Further to my last set of Pentecost musings, here's an illustration of another line of that hymn, seen outside the butcher's shop in Orford. My apologies for the layout of my last post: for some reason - gremlins, the Suffolk air - I found myself unable to do fancy stuff, like paragraphs... Ah well. Do have a read anyway, if you can be bothered to plough through it!
I heard the first cuckoo today (well, the first for me this year) away over the marshes towards Iken church (we are in our beloved Suffolk). That beautiful English-countryside sound, so rare now... The river very low, footprints of wading birds visible on its bed; its salty, muddy, weedy smell blending with the heady, musty scent of Queen Anne's Lace... Sky cloudless and milky towards the horizon, like tracing paper... Sun hot, hot, hot - with the Barbara Hepworth sculptures almost too hot to touch. Yes, we were at Snape Maltings today! Where we are staying there are house martins, pied wagtails, a pair of goldfinches flirting and a wren busying to and fro from her nest in the crumbling brickwork of a barn. And a fox who ate our hosts' chickens the night before we arrived. Life.
Well, I didn't know how to start writing again after such a long gap - the whole of Eastertide, just about - so I've plunged straight in. I'm not sure why I've resisted whatever the electronic equivalent is of putting pen to paper, though I've been "writing" a lot in my head (heart?). I missed telling you about Beltane, when I walked on the lawn for the first time in bare feet as I try to do each year, though this time the grass was wet and cold, and the day had been wet, grey and chilly. But despite the dawdling of spring the swifts arrived - only one or two, but here to greet the first if May, as they do every year. How do they know? And I saw Venus, bright and beautiful while the sky was still light blue, and the blackbird sang...
Pentecost yesterday. I climbed the Aldeburgh Town Steps to the church of Our Lady and St Peter for Mass - such a wonderful view of the sea from its door. We sang the hymn attributed to Stephen Langton (13th century Archbishop of Canterbury):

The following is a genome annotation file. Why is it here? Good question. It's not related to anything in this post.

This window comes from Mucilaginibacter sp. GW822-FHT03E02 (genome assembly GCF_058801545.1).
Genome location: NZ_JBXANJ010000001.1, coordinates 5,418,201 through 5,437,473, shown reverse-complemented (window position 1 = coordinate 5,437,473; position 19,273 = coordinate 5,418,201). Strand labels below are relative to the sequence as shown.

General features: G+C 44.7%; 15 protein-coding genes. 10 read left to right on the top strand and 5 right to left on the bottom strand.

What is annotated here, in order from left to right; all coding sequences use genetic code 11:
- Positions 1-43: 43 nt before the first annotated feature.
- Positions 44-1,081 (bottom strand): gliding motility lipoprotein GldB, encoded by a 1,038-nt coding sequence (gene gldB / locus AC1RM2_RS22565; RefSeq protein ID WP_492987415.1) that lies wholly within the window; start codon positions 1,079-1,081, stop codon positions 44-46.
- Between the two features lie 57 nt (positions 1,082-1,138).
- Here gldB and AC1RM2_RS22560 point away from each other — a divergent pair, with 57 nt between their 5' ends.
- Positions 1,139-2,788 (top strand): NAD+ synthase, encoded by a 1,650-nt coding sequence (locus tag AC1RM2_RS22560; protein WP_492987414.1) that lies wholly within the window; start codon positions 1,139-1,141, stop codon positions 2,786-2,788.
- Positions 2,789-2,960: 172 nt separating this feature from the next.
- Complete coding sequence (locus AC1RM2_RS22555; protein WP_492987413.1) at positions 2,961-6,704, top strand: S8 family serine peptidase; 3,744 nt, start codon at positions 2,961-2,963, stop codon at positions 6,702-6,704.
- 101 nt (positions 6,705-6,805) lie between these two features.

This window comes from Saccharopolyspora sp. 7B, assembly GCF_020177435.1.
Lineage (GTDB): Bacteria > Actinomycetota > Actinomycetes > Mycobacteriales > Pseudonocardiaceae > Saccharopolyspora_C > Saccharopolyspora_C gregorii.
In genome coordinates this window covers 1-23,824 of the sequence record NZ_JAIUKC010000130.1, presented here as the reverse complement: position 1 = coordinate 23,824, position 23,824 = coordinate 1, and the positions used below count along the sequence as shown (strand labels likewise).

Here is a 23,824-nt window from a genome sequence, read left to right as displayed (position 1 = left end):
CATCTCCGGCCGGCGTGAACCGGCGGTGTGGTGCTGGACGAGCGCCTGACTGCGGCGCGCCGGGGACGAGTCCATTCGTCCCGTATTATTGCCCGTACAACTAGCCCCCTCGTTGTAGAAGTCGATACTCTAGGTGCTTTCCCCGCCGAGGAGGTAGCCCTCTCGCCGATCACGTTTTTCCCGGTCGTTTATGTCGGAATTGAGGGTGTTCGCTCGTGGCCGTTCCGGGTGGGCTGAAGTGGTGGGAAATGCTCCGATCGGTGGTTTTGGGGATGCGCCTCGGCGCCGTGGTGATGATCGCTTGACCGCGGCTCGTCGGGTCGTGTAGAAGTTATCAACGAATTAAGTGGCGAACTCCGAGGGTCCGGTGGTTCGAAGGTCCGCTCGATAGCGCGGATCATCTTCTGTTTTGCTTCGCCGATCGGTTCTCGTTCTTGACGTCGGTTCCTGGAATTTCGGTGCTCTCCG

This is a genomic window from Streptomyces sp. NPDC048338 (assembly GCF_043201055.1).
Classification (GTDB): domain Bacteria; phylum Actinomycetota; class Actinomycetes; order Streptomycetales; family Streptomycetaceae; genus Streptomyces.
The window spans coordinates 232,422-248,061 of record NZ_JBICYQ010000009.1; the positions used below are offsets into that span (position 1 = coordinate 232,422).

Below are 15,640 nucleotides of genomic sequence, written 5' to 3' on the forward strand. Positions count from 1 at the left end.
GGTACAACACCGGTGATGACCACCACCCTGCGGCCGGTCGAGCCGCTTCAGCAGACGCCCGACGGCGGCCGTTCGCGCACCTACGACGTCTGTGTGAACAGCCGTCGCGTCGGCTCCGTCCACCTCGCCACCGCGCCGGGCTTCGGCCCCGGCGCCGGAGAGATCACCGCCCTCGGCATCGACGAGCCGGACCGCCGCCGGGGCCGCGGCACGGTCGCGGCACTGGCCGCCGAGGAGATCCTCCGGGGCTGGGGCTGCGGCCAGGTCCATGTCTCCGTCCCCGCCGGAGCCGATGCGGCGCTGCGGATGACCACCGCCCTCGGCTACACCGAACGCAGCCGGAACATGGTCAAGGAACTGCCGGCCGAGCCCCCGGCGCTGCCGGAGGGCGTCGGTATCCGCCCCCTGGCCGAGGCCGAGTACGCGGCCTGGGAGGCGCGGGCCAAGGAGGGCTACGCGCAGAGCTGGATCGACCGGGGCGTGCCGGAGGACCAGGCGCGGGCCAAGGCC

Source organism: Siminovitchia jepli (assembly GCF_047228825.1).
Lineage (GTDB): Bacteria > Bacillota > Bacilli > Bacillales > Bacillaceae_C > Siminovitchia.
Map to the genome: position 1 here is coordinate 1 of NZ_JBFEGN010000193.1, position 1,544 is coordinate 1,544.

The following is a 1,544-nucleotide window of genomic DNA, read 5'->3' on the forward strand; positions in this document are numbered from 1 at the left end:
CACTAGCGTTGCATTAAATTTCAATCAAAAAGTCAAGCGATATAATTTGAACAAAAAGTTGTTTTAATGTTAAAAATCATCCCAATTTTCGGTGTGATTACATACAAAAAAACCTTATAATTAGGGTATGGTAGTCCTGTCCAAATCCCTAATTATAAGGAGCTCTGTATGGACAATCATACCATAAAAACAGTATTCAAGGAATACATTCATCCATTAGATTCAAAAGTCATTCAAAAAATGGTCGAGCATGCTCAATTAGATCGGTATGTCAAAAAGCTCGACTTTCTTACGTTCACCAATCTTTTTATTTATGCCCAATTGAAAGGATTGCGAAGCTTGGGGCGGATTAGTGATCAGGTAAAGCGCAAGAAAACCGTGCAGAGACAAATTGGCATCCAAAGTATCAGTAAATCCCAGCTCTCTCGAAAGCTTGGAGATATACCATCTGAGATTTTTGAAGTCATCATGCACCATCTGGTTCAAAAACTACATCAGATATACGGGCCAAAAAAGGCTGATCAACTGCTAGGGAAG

Come, Thou holy Paraclete,
And from Thy celestial seat
Send Thy light and brilliancy:
Father of the poor, draw near;
Giver of all gifts, be here;
Come, the soul’s true radiancy.
...Thou in labour rest most sweet,
Thou art shadow from the heat,
Comfort in adversity.
The evenings here, with cool breezes, do bring "shadow from the heat", along with bats fluttering outside the windows. (And just in case you're interested in more of my Pentecost and air/wind themed musings, do have a click on the page marked "Chrism" above...)
Isn't it lovely how we humans can minister the touch of the Spirit to each other? When I heard yesterday's Gospel I heard it in my mind's ear in the voice of a priest who conducted a retreat I attended over twenty years ago: "I still have many things to say to you but they would be too much for you now." (John 16:12). It was a two-day preached retreat but based very much on Ignatian spirituality, and I realise now what a seed it planted in my heart. That priest emphasised with great passion and enthusiasm how God longs to tell us so much, such beautiful things, and will go on doing so as long as we grow. There is much I know now, by God's grace, that I could not have borne or understood then. What more is there in store for me as I grow and change? Do I want to cling to the familiar, or is there at least a spark of desire in me for the new and the more?
Fill Thy faithful, who confide
In Thy power to guard and guide,
With Thy sevenfold mystery.
Here Thy grace and virtue send:
Grant salvation to the end,
And in Heav’n felicity.